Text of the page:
The Complete Omaha the Cat Dancer, vols. 1 and 2. By Reed Waller and Kate Worley, with James M. Vance. Amerotica (NBM Publishing), 128 pp. and $12.95, each.
Reviewed by Gayle C. Straun
Omaha the Cat Dancer easily ranks as one of the most influential adult comic books of the twentieth century, one that has inspired the devotion of countless mainstream creators as well, including such luminaries as Terry Moore and Neil Gaiman. Omaha started life in the late 1970s in Vootie, a mimeographed zine consisting of comics about anthropomorphized animals and vegetables, and later appeared in Bizarre Sex Comix and Dope Comix before being published under its own name, first by Kitchen Sink and then by Fantagraphics, through the 1980s and 1990s. Among its many claims to fame is a legacy of suppression by the authorities, who regularly busted shops that dared carry Omaha, which inspired numerous writers, artists, and publishers to form the Comic Book Legal Defense Fund.
Now, finally, the complete run of Omaha is collected and republished by the Amerotica imprint of NBM Publishing. These seven volumes (with an all-new eighth on the way) tell the story of a feline exotic dancer (there are no human characters in the series) who goes by the name of Omaha. The first volume highlights the beginning of her career in Mipple City, Minneapolis, where she dances at Kitty Corner with her friend Shelley, finds love in a shy artist named Chuck, and secures the adoration of countless fans. But everything crashes down when local authorities, spurred on by religious leaders, crack down on nude dancing and pornography. While Omaha and Shelley believe they have found some salvation in being offered star billing at a swanky, underground club that, like the speakeasy of the Prohibition era, offers now-illegal entertainment for high-end folks, the club quickly becomes the battleground between forces seeking to control the city, including Chuck’s estranged father, millionaire Charlie Tabey. At the beginning of the second volume, Shelley is believed dead in a gangland hit, while Omaha and Chuck are hiding out in California with one of his ex-girlfriends. But this ex has plans of her own, which include blackmailing Charlie Tabey, and when Omaha is kidnapped by that same millionaire, Chuck has to confront old demons to save the woman he loves.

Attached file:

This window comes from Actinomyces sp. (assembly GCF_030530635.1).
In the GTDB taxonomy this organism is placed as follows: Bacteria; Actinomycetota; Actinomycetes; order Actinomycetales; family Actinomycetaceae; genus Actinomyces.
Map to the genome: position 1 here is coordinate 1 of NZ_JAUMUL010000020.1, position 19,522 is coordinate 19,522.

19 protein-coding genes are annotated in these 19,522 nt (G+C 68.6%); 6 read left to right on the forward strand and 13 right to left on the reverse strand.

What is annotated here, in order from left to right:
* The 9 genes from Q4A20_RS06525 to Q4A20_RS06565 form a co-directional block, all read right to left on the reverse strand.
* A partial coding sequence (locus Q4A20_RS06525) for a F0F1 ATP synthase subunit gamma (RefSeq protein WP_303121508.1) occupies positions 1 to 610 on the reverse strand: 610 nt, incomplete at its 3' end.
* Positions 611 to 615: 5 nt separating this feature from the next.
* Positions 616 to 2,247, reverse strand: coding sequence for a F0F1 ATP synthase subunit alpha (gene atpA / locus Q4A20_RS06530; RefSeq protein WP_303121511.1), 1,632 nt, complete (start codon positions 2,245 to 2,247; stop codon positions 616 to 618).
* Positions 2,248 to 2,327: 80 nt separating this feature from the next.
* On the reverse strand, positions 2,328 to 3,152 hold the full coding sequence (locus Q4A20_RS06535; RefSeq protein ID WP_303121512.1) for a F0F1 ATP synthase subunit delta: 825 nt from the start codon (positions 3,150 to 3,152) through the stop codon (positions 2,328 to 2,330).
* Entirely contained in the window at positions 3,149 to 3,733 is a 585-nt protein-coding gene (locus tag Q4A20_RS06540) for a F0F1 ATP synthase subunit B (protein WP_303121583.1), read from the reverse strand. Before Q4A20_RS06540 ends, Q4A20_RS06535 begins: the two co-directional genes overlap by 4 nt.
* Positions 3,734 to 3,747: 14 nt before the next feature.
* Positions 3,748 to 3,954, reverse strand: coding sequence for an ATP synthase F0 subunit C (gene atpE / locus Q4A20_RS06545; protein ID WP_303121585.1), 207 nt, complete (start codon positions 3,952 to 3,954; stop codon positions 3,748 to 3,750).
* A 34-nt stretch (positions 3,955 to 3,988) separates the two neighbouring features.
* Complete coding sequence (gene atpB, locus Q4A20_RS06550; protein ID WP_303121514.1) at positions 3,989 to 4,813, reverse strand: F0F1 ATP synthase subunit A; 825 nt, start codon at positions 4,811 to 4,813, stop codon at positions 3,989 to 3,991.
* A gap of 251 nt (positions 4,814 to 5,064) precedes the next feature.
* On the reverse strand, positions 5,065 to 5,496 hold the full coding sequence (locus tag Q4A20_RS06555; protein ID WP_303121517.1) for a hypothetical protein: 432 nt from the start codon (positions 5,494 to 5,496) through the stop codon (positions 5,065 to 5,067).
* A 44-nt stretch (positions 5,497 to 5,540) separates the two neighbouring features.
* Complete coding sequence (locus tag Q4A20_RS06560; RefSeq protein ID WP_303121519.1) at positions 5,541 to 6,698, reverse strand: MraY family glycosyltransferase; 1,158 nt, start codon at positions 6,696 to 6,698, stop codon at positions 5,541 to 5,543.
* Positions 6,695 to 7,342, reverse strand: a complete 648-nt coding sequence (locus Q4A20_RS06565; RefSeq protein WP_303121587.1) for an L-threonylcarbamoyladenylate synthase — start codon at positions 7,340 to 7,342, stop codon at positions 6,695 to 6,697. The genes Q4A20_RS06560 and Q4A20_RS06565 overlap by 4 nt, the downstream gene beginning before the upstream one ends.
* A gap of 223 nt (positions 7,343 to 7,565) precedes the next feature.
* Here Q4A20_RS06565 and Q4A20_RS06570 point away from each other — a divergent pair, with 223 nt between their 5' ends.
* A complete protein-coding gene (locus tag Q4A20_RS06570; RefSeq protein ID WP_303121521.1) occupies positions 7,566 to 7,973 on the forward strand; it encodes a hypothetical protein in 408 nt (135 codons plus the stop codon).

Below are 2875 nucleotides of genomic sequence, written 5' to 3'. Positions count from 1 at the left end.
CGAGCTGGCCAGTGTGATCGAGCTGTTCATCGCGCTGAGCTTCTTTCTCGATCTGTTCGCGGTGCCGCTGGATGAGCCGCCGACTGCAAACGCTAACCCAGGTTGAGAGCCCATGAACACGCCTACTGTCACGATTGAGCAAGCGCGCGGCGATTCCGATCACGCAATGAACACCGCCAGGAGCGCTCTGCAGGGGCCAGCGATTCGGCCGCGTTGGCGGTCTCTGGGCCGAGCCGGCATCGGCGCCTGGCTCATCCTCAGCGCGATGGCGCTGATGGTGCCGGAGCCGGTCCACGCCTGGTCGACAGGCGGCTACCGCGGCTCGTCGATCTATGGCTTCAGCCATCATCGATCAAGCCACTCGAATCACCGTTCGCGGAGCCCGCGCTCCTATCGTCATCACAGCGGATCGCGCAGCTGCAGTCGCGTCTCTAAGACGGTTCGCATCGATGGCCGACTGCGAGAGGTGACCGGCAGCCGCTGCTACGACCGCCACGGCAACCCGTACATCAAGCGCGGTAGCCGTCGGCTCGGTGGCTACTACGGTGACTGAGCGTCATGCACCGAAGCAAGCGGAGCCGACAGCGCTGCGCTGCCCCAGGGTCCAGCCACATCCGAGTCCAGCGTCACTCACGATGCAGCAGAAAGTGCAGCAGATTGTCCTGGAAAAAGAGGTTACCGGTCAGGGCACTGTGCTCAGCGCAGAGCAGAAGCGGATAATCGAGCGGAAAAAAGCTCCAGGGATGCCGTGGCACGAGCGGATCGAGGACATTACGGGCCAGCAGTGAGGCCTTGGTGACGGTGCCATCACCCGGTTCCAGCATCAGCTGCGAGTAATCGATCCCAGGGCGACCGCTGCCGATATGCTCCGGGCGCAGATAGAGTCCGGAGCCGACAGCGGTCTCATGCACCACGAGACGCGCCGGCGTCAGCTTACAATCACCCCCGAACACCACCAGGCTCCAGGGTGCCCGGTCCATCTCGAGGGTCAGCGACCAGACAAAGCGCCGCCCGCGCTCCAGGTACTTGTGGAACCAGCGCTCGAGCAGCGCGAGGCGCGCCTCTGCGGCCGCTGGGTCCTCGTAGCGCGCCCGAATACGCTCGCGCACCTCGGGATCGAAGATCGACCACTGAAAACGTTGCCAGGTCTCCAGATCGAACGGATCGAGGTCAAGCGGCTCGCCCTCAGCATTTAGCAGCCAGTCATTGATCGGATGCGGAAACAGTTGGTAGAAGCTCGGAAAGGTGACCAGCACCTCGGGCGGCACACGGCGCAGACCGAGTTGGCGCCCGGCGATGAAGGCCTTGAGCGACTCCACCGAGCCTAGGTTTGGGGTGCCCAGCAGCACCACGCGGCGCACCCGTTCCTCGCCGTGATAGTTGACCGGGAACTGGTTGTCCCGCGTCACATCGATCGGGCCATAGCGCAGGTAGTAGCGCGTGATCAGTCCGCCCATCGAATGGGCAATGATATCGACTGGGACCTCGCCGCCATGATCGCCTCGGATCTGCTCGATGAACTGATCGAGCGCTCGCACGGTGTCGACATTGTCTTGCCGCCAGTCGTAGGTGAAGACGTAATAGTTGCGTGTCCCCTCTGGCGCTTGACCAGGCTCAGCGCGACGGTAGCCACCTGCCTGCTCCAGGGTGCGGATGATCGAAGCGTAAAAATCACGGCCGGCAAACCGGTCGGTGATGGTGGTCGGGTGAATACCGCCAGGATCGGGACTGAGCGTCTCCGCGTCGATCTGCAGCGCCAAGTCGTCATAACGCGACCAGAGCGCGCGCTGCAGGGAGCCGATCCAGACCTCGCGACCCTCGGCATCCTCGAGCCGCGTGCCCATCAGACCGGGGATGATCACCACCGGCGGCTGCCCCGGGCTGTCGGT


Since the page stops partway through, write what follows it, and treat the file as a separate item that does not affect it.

Yes, Omaha is a soap opera, complete with dramatic revelations, characters believed dead showing up again, love triangles (and squares and pentagons), and more. Despite all these, the characters never cease to seem like real people; their private pains are never put on display for simple exploitation. For example, when photographer Rob Shaw tells Chuck that his male lover died two years back, he answers Chuck’s unspoken question, telling him that, no, it wasn’t AIDS but rather a car crash: “‘Our kind’ mostly die in the same stupid ways as anyone else.” Too, the sex does not exist apart from the story but is simply another aspect of the characters’ lives, as it is of ours, and artist Reed Waller represents both ecstatic bliss and nervous fumbling with equal aplomb, producing naturalistic sex scenes that are as hot as they are human. Two volumes in, and The Complete Omaha already proves itself a delight to read, leaving the new reader happy that so many volumes still lie before her, as yet unread.
Mirrored from Circlet Press: Welcome to Circlet 2.0.